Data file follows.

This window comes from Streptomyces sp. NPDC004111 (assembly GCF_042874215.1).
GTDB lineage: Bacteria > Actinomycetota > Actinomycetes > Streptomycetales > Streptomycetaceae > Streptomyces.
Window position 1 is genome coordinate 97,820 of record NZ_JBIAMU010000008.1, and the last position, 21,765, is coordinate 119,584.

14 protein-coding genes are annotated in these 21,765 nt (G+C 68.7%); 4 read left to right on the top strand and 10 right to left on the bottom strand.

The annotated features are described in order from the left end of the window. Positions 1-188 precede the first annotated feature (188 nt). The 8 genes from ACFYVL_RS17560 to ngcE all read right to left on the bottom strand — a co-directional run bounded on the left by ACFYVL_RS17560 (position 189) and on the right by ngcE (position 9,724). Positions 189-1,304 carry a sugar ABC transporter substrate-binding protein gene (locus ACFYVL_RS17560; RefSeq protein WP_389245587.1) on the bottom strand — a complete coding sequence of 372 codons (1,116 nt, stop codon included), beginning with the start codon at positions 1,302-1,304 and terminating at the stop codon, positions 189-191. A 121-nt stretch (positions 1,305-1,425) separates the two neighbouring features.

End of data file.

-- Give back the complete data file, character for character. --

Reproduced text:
This window comes from Streptomyces sp. NPDC004111 (assembly GCF_042874215.1).
GTDB lineage: Bacteria > Actinomycetota > Actinomycetes > Streptomycetales > Streptomycetaceae > Streptomyces.
Window position 1 is genome coordinate 97,820 of record NZ_JBIAMU010000008.1, and the last position, 21,765, is coordinate 119,584.

14 protein-coding genes are annotated in these 21,765 nt (G+C 68.7%); 4 read left to right on the top strand and 10 right to left on the bottom strand.

The annotated features are described in order from the left end of the window. Positions 1-188 precede the first annotated feature (188 nt). The 8 genes from ACFYVL_RS17560 to ngcE all read right to left on the bottom strand — a co-directional run bounded on the left by ACFYVL_RS17560 (position 189) and on the right by ngcE (position 9,724). Positions 189-1,304 carry a sugar ABC transporter substrate-binding protein gene (locus ACFYVL_RS17560; RefSeq protein WP_389245587.1) on the bottom strand — a complete coding sequence of 372 codons (1,116 nt, stop codon included), beginning with the start codon at positions 1,302-1,304 and terminating at the stop codon, positions 189-191. A 121-nt stretch (positions 1,305-1,425) separates the two neighbouring features.